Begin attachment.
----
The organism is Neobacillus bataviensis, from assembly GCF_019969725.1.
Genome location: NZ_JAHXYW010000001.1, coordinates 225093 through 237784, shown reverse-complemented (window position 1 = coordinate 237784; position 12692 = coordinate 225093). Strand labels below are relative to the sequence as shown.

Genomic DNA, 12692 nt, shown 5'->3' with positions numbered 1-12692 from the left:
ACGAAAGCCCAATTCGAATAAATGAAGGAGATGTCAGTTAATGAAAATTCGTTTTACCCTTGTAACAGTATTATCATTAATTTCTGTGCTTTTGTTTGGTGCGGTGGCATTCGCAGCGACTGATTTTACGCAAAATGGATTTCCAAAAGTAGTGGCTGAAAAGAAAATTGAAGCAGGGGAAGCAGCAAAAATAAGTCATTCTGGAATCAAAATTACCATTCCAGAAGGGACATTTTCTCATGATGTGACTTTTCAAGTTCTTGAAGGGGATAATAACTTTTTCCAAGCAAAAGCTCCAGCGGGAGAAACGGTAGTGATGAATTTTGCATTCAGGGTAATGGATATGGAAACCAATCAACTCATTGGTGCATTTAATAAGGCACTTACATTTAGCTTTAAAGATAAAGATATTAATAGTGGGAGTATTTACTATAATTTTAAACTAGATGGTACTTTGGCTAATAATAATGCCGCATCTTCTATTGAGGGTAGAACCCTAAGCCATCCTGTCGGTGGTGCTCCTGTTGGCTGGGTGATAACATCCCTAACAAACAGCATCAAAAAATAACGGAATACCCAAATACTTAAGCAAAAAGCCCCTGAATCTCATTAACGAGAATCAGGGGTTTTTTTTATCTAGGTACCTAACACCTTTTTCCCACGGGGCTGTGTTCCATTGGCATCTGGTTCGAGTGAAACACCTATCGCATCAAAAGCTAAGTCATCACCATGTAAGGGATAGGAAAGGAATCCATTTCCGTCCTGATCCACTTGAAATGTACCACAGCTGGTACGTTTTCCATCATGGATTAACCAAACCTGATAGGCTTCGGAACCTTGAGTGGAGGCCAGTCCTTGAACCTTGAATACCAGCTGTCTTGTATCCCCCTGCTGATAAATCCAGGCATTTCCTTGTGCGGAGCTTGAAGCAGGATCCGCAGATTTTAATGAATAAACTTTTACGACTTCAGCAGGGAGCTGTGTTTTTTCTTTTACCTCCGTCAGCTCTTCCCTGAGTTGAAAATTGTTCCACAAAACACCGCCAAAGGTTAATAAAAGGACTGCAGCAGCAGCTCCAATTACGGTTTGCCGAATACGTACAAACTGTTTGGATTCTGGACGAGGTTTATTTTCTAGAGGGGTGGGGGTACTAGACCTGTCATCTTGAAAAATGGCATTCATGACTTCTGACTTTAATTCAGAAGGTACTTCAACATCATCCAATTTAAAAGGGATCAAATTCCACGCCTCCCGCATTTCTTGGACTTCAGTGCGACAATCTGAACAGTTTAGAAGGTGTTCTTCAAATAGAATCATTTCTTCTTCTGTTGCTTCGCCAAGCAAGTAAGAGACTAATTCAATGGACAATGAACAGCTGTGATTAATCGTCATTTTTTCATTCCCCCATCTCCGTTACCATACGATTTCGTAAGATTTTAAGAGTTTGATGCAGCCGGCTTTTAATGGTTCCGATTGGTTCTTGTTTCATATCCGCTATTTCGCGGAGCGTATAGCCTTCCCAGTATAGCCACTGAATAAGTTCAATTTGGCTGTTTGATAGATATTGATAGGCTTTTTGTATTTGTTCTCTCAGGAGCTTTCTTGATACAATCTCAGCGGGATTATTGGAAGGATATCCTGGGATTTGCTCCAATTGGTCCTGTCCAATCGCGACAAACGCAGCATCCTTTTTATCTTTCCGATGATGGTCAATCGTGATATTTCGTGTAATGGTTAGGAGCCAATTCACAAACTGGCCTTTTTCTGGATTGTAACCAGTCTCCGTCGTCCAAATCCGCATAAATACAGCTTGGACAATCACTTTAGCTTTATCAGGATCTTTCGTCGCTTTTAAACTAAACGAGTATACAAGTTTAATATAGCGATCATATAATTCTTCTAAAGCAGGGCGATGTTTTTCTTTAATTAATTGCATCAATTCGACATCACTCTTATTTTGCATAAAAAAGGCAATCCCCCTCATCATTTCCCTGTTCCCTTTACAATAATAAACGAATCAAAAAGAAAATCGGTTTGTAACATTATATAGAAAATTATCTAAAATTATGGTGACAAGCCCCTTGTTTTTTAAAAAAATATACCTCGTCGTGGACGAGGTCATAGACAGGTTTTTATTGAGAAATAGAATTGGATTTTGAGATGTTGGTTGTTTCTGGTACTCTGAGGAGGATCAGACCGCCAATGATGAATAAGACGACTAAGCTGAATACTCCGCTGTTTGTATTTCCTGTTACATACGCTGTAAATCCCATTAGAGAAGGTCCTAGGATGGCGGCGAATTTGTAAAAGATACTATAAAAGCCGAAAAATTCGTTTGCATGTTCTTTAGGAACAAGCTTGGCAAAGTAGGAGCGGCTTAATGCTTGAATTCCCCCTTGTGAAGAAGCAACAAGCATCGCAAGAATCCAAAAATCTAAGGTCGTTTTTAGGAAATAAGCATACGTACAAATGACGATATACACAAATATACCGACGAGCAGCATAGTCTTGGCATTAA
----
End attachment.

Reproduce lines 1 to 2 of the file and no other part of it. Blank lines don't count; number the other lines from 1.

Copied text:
The organism is Neobacillus bataviensis, from assembly GCF_019969725.1.
Genome location: NZ_JAHXYW010000001.1, coordinates 225093 through 237784, shown reverse-complemented (window position 1 = coordinate 237784; position 12692 = coordinate 225093). Strand labels below are relative to the sequence as shown.